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Amy Dalrymple, Forum News Service, Published December 12 2010

MSUM aims to boost its graduation rates after low mark

Edna Szymanski takes it personally if a student doesn’t graduate.

The Minnesota State University Moorhead president appointed a task force to find out why the university’s graduation rate is lower than the rate at similar schools.

And now she wants to use that data to start fixing it.

The university task force on retention and graduation rate improvement issued its first report last week.

It found that in a comparison of 15 similar universities, MSUM ranked 13th with its six-year graduation rate of 40 percent.

Improving that graduation rate is one of Szymanski’s highest priorities as president.

“Every kid that I welcome, I want to make sure that kid’s going to be crossing the stage at graduation,” Szymanski said. “That is the bottom line for me.”

The issue is not unique to MSUM.

North Dakota State University’s six-year graduation rate of 47 percent is also lower than the rate at similar schools. (Data is for students who entered in 2002, the most recent year comparative data is available.)

Nationally, improving graduation rates is a topic at many college campuses after President Barack Obama identified it as one of his priorities.

A main goal of the MSUM task force is to prevent students from accumulating more debt by staying in school longer than necessary. Each additional year at MSUM adds an average of $7,000 to a student’s debt, officials estimate.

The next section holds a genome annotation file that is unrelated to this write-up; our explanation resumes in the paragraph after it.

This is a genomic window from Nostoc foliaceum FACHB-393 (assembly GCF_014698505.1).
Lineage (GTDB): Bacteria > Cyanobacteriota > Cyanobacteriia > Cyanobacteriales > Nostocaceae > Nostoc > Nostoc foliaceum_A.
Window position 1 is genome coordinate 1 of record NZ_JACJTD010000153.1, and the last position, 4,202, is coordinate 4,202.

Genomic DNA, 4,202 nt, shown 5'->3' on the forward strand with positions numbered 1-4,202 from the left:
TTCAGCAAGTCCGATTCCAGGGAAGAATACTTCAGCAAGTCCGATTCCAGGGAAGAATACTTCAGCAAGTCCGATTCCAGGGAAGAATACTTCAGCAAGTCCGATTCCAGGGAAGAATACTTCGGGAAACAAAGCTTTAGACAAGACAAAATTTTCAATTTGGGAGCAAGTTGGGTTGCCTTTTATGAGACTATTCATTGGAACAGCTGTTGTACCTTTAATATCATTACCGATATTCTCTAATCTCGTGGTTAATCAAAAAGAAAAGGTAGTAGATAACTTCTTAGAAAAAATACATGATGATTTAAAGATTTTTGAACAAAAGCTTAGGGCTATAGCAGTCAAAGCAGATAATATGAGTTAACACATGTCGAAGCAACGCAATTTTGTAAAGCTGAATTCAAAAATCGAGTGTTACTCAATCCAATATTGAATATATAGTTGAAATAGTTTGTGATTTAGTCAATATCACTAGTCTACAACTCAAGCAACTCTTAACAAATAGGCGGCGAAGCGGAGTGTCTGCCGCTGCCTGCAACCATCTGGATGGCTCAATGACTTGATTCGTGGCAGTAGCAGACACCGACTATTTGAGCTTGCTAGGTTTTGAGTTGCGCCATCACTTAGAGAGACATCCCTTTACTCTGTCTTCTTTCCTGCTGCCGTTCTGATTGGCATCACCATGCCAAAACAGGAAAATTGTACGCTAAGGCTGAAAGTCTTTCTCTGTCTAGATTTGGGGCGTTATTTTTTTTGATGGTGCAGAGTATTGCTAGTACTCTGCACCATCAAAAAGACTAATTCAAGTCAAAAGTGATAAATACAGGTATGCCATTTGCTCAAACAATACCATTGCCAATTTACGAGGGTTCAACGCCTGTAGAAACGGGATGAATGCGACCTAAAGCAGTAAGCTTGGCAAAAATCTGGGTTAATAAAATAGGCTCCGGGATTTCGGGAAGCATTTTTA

“As we recruit students, if we’re not doing everything we can to get them through in a timely manner, then we’re being unfair to them,” said Denise Gorsline, dean of the university college.

One recommendation of the task force is more intrusive advising focused on getting students to take courses at the right time, said Ted Gracyk, MSUM philosophy professor and chairman of the task force.

“Face-to-face advising time appears to be an important ingredient in getting students to stay on track, to take the right courses,” Gracyk said.

Advising for students who haven’t declared majors is particularly important, the task force found.

MSUM students who are “undeclared” have lower graduation rates than students enrolled in a college. Students in MSUM’s College of Education and Human Services have the highest rates, averaging about 60 percent.

An important asterisk to the graduation rate discussion is that the figures do not count all college students. The rates reported nationally measure how many first-time, full-time freshmen graduate from that college in six years. The rates don’t reflect part-time students or students who transferred and successfully completed college elsewhere.

However, because all colleges calculate graduation rates the same way, officials use them as benchmarks to compare how they’re performing with similar schools.

One change MSUM already adopted should have a positive impact on graduation rates, Gracyk said.

Many MSUM students used to take 12 credits per semester, which is considered full time for financial aid purposes, but not for graduating in four years, Gracyk said.

MSUM changed its tuition structure so students can take more than 12 credits without paying more, giving students an incentive to take an extra class.

The task force plans to continue meeting weekly next semester, looking at possible solutions such as an early warning system to identify at-risk students.

“I would expect to see that in a year or two we’ll start to see improvement,” Gracyk said. “But the problem with this whole topic is graduation rates take a while to show up.”

Readers can reach Forum reporter Amy Dalrymple at (701) 241-5590